There were a lot of mixed emotions over the Coronado Mayor’s petition for the state of California to re-evaluate its reopening plan.
More businesses are operating outdoors after San Diego county moved into the Purple Tier.
The Mayor of Coronado is calling on the state of California to re-evaluate its reopening plan. Mayor Richard Bailey said restrictions associated with the purple tier aren’t targeting the root of the problem and are only hurting business owners and their employees.
San Diego County fell into the state’s purple tier this week after a steady increase in cases. It’s the state’s most restrictive tier and prohibits indoor operations for some businesses like; restaurants, gyms, places of worship and museums.
Many business owners have been struggling through the pandemic and some are feeling even more discouraged now.
“It means we're cutting our staff, it means we're not getting as many hours. we follow all the regulations as they’re given to us,” said Marc Esquivel, a server and bartender in Coronado.
Esquivel is in support of Coronado Mayor Richard Bailey’s petition for a “better, more nuanced COVID-19 policy.”
“You have to look at it per case, per county, how people are handling it and where they’re contracting it,” Esquivel said.
“We’re using everything we can to stay open. We’re following protocol, so yeah, it hurts a little,” said Elia Soltero, a manager at Miguel’s Cocina in Coronado. She said she’s worried about business moving outdoors only, again.
“It affects us big time!” Soltero said.
However, not everyone agrees.
Mary Sikes, who has lived in Coronado for 40 years, is opposed to the petition.
“We have been battling this with him for seven months,” Sikes said. “We’re all trying to stay well in this out of control pandemic right now. it’s not the time to fight health advice.”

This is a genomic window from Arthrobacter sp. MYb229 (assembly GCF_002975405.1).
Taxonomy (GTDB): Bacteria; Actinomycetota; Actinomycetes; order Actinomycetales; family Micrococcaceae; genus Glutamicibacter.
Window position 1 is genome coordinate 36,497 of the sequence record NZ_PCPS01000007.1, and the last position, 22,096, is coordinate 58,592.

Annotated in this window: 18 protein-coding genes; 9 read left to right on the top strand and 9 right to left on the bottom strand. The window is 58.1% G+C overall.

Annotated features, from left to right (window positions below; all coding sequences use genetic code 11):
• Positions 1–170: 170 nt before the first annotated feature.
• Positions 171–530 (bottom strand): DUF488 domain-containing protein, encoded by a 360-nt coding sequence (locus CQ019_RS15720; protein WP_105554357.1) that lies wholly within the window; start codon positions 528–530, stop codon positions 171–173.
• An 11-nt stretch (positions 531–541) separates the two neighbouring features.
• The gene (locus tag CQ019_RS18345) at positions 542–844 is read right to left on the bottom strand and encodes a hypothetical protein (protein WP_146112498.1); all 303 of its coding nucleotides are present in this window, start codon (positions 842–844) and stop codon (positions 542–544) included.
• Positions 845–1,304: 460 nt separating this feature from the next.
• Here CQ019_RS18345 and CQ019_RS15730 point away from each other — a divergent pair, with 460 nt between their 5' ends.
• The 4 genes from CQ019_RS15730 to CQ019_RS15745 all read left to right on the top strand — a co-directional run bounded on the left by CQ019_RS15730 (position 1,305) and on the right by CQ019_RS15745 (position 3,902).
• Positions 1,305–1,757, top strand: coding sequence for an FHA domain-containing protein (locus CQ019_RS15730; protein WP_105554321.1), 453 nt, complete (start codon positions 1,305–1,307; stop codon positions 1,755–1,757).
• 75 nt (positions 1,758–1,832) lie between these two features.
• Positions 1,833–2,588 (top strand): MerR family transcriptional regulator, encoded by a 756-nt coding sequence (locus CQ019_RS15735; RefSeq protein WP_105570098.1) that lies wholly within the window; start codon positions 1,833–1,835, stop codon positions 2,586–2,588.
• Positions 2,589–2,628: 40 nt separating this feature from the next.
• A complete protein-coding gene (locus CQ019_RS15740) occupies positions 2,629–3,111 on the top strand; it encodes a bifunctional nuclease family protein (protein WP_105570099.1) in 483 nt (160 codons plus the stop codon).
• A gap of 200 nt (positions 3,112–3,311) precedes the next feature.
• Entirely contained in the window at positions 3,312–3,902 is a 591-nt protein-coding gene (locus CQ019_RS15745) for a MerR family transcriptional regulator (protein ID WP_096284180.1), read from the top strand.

“As their representative, that’s my job, is to speak up on their behalf, to call for better policy that protects their right to earn a living, keep food on the table for their family and a roof over their head, while also at the same time recognizing that we are in a pandemic. So, we do need to have precautions in place to mitigate the risk and protect those who are vulnerable, and I think we can do that, but the current policy is lacking,” Bailey said.
Which is why he said he decided to launch a petition.
Mayor Bailey says his plan is in line with the county’s adjudication request to the state, filed November 5th, which reads – “San Diego’s increased cases are not due to the sectors impacted by moving into a more restrictive tier.” – signed by public health officer, doctor Wilma Wooten.
“The purpose of this petition is really to help build a coalition of affected business owners and employees to call upon the state of California for a better, more nuanced policy,” explained Bailey.
Bailey pointed at recent data released from the county about COVID-19 exposure settings.
“You're seeing a lot of spread occur actually in workplace settings that are not affected by these latest shutdowns, and so I think putting our attention there as opposed to on the businesses that are not contributing to the spread of COVID, would be a really good start. And I expect you'll see beginning early next week, a message and a call to action that we will be asking the County Supervisors to consider at their Tuesday board meeting,” Bailey said.
According to Bailey, more than 4,600 people have signed the petition. Earlier this month, County Health Officer, Dr. Wilma Wooten, requested the county remain in the red tier. In the adjudication request she explained the region's increased cases are not due to sectors impacted by moving into the purple tier.